I also don’t believe in hiding truth from the public except where it might put our Nation or our population in possible danger. Like it or not it IS necessary to keep some items private. We just hope and pray that we have picked the correct people to administer this activity correctly. If you don’t think we have then we need to replace them-soon!

$9 billion to maintain existing secrets? Just exactly, how does one spend $9 billion to maintain secrets? Is the salary of those who do the redacting part of this $9 billion? If so, it seems we can save alot of money by eliminating(or almost eliminating) this operation using the example we see in this case to illustrate the nonsecrets that are being protected.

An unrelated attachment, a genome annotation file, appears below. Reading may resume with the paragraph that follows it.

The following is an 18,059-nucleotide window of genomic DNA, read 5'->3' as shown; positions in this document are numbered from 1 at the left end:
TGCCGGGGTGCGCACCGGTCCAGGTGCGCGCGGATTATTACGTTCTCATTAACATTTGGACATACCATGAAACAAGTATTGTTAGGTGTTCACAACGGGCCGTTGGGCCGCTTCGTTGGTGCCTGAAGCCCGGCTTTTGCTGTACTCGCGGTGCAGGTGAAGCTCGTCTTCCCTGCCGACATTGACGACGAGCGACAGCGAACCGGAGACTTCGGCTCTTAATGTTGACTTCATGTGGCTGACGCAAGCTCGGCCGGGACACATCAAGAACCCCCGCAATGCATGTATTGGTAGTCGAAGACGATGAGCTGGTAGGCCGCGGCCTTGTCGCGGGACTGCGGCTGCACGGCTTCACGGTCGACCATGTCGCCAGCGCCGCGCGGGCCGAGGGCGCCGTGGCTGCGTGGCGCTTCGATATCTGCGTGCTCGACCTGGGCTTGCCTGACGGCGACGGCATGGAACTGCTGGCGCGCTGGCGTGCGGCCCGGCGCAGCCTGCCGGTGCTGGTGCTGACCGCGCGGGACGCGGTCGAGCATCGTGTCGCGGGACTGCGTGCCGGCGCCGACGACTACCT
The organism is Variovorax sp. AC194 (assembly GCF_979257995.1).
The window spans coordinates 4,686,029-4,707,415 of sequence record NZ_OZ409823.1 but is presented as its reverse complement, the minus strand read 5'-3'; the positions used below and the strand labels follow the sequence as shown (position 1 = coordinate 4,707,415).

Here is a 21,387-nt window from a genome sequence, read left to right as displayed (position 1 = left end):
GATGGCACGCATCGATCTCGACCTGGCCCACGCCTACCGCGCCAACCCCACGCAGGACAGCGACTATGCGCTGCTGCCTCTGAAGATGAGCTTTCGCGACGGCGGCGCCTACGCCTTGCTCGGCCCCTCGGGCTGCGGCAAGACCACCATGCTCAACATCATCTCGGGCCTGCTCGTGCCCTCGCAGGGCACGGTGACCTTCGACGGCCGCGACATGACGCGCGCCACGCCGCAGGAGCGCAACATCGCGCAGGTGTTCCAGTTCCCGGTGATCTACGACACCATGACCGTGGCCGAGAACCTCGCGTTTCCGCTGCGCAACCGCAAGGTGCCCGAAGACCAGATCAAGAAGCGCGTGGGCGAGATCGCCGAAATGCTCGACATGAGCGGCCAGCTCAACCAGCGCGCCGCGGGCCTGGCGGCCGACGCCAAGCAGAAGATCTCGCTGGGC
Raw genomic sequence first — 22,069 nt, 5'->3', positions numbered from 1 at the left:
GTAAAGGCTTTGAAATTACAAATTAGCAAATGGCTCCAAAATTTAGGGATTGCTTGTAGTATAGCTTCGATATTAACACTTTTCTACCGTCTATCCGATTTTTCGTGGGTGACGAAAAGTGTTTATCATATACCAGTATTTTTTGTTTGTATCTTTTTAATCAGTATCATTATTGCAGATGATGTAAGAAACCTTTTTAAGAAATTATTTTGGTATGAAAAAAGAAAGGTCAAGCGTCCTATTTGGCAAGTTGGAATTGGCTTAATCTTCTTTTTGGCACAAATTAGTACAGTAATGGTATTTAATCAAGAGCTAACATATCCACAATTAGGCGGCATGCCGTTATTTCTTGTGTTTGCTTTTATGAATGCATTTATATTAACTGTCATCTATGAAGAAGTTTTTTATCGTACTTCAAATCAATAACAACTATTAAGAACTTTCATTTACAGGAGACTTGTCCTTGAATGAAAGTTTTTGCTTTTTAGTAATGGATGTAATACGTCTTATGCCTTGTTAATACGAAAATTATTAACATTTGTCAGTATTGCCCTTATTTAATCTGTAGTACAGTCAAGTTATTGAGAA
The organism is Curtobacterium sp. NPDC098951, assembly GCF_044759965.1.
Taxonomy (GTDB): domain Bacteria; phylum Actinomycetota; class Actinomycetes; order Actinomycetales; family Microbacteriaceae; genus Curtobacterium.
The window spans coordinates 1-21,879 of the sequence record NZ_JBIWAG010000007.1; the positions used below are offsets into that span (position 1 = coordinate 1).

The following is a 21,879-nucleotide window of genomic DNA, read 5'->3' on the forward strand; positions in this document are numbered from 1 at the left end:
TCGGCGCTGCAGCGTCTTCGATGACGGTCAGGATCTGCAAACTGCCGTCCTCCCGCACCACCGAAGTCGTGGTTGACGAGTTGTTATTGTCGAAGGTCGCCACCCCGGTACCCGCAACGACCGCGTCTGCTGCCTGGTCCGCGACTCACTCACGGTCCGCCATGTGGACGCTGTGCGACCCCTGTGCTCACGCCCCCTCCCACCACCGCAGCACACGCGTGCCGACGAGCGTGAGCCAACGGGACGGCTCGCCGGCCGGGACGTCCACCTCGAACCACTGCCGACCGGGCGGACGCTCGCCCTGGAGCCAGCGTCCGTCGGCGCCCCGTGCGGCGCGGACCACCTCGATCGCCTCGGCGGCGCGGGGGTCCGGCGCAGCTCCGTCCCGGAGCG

Remember, the Pentagon can’t account for billions of dollars sent to Iraq. Remember, the Pentagon has repeatedly demonstrated its ability to squander hundreds of billions of dollars for no good purpose.
It seems the Pentagon is more of a welfare program for defense contractors and former military officers.

Re: Ron Spainhour

You should read the Top Secret America series by Dana Priest and William Arkin over at the Washington Post.  The short answer is that our secret-keeping has grown ever more expensive over time with only tangential evidence of gain.  This process has accelerated as the collection process has been privatized with the contractors, surprise surprise, costing more than the previous government workers. 

As they note in the series, however, many things are kept secret not because they matter but, apparently, because that is a great way to protect them from budget cuts.